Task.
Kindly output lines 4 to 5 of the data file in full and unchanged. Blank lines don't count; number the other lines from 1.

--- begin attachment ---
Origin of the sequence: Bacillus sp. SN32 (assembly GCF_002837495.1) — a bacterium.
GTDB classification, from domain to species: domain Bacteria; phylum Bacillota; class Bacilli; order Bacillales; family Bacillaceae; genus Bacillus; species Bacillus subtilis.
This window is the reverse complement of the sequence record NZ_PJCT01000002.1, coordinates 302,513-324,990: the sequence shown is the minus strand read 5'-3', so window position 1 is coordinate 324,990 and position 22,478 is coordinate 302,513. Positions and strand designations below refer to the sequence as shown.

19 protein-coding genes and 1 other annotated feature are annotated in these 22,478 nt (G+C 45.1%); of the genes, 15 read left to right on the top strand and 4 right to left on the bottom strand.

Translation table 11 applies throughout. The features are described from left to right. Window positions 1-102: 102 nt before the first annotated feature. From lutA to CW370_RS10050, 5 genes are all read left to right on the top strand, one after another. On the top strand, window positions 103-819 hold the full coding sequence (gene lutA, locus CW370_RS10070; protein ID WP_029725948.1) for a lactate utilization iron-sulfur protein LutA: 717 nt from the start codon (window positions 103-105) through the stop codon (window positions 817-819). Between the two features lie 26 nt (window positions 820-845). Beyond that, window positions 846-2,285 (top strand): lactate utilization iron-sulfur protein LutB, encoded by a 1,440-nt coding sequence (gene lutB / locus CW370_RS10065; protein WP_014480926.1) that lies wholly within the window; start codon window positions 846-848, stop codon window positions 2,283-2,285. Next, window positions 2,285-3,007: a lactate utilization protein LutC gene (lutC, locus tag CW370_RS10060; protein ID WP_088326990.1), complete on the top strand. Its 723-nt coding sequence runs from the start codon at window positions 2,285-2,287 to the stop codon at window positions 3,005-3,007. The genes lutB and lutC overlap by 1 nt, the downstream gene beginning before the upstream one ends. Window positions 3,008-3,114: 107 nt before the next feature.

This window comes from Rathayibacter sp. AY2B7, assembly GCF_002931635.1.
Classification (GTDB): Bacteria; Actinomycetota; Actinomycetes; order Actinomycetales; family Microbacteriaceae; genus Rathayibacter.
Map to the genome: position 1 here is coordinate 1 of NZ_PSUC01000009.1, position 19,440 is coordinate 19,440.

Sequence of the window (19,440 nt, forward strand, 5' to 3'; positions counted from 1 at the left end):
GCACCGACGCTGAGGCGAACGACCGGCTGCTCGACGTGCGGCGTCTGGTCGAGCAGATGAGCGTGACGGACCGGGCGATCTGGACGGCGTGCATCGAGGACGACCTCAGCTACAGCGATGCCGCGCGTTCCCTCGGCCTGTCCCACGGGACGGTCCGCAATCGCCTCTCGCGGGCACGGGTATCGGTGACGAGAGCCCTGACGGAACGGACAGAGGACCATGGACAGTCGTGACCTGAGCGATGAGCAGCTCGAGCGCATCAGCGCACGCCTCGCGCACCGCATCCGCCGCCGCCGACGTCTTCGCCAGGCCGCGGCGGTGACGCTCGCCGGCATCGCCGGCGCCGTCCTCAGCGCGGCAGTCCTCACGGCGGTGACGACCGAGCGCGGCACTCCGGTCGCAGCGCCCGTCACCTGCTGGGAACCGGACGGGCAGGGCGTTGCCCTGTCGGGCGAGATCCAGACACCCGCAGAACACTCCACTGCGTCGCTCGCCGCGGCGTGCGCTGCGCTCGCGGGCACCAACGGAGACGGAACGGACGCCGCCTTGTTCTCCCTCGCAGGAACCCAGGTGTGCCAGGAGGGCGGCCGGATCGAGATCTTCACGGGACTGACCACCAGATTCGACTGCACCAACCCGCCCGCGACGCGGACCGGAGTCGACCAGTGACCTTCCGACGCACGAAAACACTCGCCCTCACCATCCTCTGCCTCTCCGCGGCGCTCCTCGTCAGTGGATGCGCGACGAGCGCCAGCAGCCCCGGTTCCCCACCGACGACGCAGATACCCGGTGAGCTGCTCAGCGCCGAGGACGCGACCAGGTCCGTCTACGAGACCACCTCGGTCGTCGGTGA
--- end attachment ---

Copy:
19 protein-coding genes and 1 other annotated feature are annotated in these 22,478 nt (G+C 45.1%); of the genes, 15 read left to right on the top strand and 4 right to left on the bottom strand.

Translation table 11 applies throughout. The features are described from left to right. Window positions 1-102: 102 nt before the first annotated feature. From lutA to CW370_RS10050, 5 genes are all read left to right on the top strand, one after another. On the top strand, window positions 103-819 hold the full coding sequence (gene lutA, locus CW370_RS10070; protein ID WP_029725948.1) for a lactate utilization iron-sulfur protein LutA: 717 nt from the start codon (window positions 103-105) through the stop codon (window positions 817-819). Between the two features lie 26 nt (window positions 820-845). Beyond that, window positions 846-2,285 (top strand): lactate utilization iron-sulfur protein LutB, encoded by a 1,440-nt coding sequence (gene lutB / locus CW370_RS10065; protein WP_014480926.1) that lies wholly within the window; start codon window positions 846-848, stop codon window positions 2,283-2,285. Next, window positions 2,285-3,007: a lactate utilization protein LutC gene (lutC, locus tag CW370_RS10060; protein ID WP_088326990.1), complete on the top strand. Its 723-nt coding sequence runs from the start codon at window positions 2,285-2,287 to the stop codon at window positions 3,005-3,007. The genes lutB and lutC overlap by 1 nt, the downstream gene beginning before the upstream one ends. Window positions 3,008-3,114: 107 nt before the next feature.